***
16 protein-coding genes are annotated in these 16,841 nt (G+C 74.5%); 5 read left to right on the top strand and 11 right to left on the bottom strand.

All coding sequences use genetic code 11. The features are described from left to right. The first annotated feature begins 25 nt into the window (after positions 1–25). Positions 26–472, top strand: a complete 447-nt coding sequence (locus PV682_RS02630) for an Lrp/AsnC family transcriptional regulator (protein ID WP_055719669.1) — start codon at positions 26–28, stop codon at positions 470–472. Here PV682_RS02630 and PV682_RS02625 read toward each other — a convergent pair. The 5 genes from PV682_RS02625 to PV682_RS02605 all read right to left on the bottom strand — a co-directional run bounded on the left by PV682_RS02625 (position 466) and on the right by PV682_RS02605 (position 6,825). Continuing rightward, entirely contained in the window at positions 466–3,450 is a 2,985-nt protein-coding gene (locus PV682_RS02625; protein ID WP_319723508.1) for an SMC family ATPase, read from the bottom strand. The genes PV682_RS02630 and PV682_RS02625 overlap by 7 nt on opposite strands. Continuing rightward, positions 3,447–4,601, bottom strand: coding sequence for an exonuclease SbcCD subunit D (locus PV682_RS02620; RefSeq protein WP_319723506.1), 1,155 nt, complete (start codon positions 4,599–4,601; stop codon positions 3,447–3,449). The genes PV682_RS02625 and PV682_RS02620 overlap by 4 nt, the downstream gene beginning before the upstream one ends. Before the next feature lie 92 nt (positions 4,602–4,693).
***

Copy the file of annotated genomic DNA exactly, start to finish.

16 protein-coding genes are annotated in these 16,841 nt (G+C 74.5%); 5 read left to right on the top strand and 11 right to left on the bottom strand.

All coding sequences use genetic code 11. The features are described from left to right. The first annotated feature begins 25 nt into the window (after positions 1–25). Positions 26–472, top strand: a complete 447-nt coding sequence (locus PV682_RS02630) for an Lrp/AsnC family transcriptional regulator (protein ID WP_055719669.1) — start codon at positions 26–28, stop codon at positions 470–472. Here PV682_RS02630 and PV682_RS02625 read toward each other — a convergent pair. The 5 genes from PV682_RS02625 to PV682_RS02605 all read right to left on the bottom strand — a co-directional run bounded on the left by PV682_RS02625 (position 466) and on the right by PV682_RS02605 (position 6,825). Continuing rightward, entirely contained in the window at positions 466–3,450 is a 2,985-nt protein-coding gene (locus PV682_RS02625; protein ID WP_319723508.1) for an SMC family ATPase, read from the bottom strand. The genes PV682_RS02630 and PV682_RS02625 overlap by 7 nt on opposite strands. Continuing rightward, positions 3,447–4,601, bottom strand: coding sequence for an exonuclease SbcCD subunit D (locus PV682_RS02620; RefSeq protein WP_319723506.1), 1,155 nt, complete (start codon positions 4,599–4,601; stop codon positions 3,447–3,449). The genes PV682_RS02625 and PV682_RS02620 overlap by 4 nt, the downstream gene beginning before the upstream one ends. Before the next feature lie 92 nt (positions 4,602–4,693).